How to manage pregnant employees and their maternity leave

As an employer, it's important to be aware of your rights and responsibilities when it comes to pregnant employees and maternity leave. Here's what you need to know.


Employers that provide strong support to pregnant employees can transform their experience and help to ease what can be a stressful and anxious time for them. 77% of women said that they have had a negative or possibly discriminatory experience during pregnancy, maternity leave, and on their return to work. For many women the experience of having a child will put them off from returning to employment, demonstrated by 23% of maternity leavers not returning to work. In order to retain valuable employees in the workforce, you need to provide your female employees with consistent and individualised support at every stage of their parental journey. 

Learning an employee is pregnant 

When an employee tells you that they’re pregnant, you may immediately start thinking about maternity leave arrangements, but this is a momentous life change they are sharing with you, so it’s best to first congratulate them. 

Following this news, setting up a meeting as soon as possible to discuss their pregnancy, maternity leave and any company policies that need bringing up, helps to create a clear path forward. In order to avoid any confusion and make sure that you are both on the same page, it’s a good idea to write down any discussion points and agreements for you both to have. 

All pregnant employees are entitled to take time off work for antenatal appointments, which can extend to antenatal classes, such as for exercise and relaxation. 

An employee must inform you of their pregnancy at least 15 weeks before their due date, and you must acknowledge this within 28 days of receiving their notice.

Preparing for maternity leave 

While you should be having frequent discussions  with your pregnant employee, as their departure date comes closer you should ensure you are having even more regular conversations that outline how you will stay in touch while they’re away. This is also your chance to discuss key points that they should be aware of. This should include:

  • Confirmation of payment of Statutory Maternity Pay and/or contractual maternity pay.
  • Her preferred way to keep in touch while on maternity leave/shared parental leave, including how frequently, when and the topics of conversation.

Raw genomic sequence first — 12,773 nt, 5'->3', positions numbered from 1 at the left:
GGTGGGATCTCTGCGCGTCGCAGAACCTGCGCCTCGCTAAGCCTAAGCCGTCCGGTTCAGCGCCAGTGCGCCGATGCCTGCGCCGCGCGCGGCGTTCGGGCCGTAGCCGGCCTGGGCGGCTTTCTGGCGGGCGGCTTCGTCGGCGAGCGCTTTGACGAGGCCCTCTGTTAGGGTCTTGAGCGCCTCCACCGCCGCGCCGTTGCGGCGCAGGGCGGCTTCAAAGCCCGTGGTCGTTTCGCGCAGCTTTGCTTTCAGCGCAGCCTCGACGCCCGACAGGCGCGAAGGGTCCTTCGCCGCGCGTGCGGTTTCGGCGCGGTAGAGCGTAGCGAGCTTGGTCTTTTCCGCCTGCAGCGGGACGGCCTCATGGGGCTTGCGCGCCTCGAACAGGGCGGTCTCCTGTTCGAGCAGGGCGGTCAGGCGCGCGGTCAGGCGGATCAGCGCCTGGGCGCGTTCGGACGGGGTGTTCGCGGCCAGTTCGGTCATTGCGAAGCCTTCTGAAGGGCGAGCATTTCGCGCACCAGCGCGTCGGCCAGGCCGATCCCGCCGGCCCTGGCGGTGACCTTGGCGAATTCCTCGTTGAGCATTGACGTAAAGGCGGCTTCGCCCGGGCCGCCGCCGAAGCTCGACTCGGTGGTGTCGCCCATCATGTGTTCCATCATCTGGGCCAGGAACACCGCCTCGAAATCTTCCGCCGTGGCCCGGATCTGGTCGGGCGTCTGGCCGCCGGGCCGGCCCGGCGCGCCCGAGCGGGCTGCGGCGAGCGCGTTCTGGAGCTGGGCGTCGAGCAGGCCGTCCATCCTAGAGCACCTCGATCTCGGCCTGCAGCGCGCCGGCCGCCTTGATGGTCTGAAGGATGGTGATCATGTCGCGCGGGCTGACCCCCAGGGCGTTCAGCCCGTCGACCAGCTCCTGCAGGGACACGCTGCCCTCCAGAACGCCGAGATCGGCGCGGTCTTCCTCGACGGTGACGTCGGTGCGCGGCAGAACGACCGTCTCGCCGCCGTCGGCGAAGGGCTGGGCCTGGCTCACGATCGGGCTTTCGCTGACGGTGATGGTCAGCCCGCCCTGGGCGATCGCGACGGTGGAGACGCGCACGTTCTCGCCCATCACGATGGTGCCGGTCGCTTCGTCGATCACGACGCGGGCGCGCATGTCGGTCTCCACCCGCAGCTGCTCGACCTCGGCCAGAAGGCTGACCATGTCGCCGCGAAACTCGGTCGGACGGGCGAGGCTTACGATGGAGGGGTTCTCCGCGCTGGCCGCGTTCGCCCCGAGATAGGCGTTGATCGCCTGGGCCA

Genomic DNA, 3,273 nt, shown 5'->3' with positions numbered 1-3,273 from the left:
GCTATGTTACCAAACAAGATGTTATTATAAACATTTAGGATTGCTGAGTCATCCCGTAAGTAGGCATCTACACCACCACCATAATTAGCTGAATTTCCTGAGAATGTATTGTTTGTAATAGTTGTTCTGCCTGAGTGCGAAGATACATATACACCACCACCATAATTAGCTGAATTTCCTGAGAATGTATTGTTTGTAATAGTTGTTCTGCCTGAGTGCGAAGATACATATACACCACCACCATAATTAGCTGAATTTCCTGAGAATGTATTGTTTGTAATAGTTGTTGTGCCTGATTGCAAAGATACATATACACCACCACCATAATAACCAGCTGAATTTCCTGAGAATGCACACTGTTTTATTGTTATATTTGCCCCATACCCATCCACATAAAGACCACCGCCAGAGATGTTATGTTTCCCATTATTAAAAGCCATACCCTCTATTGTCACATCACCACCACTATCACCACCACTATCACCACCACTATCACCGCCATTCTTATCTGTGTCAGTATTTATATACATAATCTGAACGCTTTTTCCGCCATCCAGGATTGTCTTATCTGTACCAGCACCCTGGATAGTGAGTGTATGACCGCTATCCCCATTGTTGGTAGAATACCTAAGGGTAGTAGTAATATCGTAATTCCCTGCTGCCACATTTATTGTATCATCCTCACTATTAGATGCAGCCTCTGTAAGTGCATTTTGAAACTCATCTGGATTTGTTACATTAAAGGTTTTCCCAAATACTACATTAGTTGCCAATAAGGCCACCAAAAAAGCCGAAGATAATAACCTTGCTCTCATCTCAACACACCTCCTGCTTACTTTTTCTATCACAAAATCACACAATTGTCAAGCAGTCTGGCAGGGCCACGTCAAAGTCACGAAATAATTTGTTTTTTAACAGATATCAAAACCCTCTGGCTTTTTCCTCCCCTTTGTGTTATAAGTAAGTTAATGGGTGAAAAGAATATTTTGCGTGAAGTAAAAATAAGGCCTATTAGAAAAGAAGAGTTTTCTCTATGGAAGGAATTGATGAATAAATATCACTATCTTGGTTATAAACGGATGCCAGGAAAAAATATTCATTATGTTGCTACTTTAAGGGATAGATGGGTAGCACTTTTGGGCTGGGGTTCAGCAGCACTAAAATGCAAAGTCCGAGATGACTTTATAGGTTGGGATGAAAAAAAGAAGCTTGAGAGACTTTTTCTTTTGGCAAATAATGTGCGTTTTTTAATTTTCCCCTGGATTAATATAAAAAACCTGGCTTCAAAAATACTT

• Her plans for returning to work and any adjustments she may require, such as flexible working or an early return to work. 

The earliest date an employee can start their maternity leave is 11 weeks before their expected due date, but if they would like to leave work early, they have the option to use their annual leave or take sick leave if they are unable to work, due to pregnancy complications for example. 

Managing maternity leave 

Employees on maternity leave should be offered the opportunity to catch-up on business developments and engage with their colleagues. Catching-up on business developments includes informing the employee of any reorganisation of the business that may impact them, pay rise possibilities and any opportunities or promotions that she should be aware of. 

The most effective way to do this is through Keep in Touch (KIT) days. KIT days are up to 10 days an employee on maternity leave can use, without affecting her entitlement to Statutory Maternity Pay.

Each time an employee works on a KIT day, it is counted as one of the 10 KIT days regardless of the length of time they were working; you couldn’t split the 10 KIT days into 20 half days for example. 

As part of your contact with the team member on maternity leave, you should encourage her to share her thoughts regarding returning to work and whether she would want to adjust her working pattern. Many employees returning from maternity leave want to work part-time or flexibility, even if for a short period, before returning to full-time. It’s important to suggest these options to her and make her aware of how to submit a flexible working request. 

Another choice for easing her return to work is to use her annual leave to work a few days a week and then gradually increase her working days. You could explain how employees have previously used their accumulated annual leave to phase their return to work in this way. 

Returning to work

Following the conversations you’ve had with the employee whilst they’ve been on maternity, you should have an idea of how she’d like to return to work, whether that be flexibility, remotely or part-time. 

Practical adjustments also need to be considered, such as having somewhere for her to express milk and a fridge to store it. 

With postnatal depression affecting around 1 in 10 women within a year of giving birth, being aware of the signs and how to provide support is very important. 

Common symptoms of postnatal depression to look out for are: 

  • Low mood and persistent sadness
  • Lack of energy 
  • Difficulty bonding with baby 
  • Lack of enjoyment and loss of interest in the wider world
  • Withdrawing from contact with other people
  • Lack of concentration and difficulty making decisions

A lack of support and understanding only exacerbates the situation for those dealing with postnatal depression, so if you are concerned about one of your employees, check-in with them and have an informal discussion about how they are coping with parenthood. If she feels comfortable sharing that she is struggling, reassure her that you are there to support her and sign-post her to any existing services within the organisation, such as support groups, and specialist resources such as PaNDAS Foundation, House of Light and Association for Postnatal Illness

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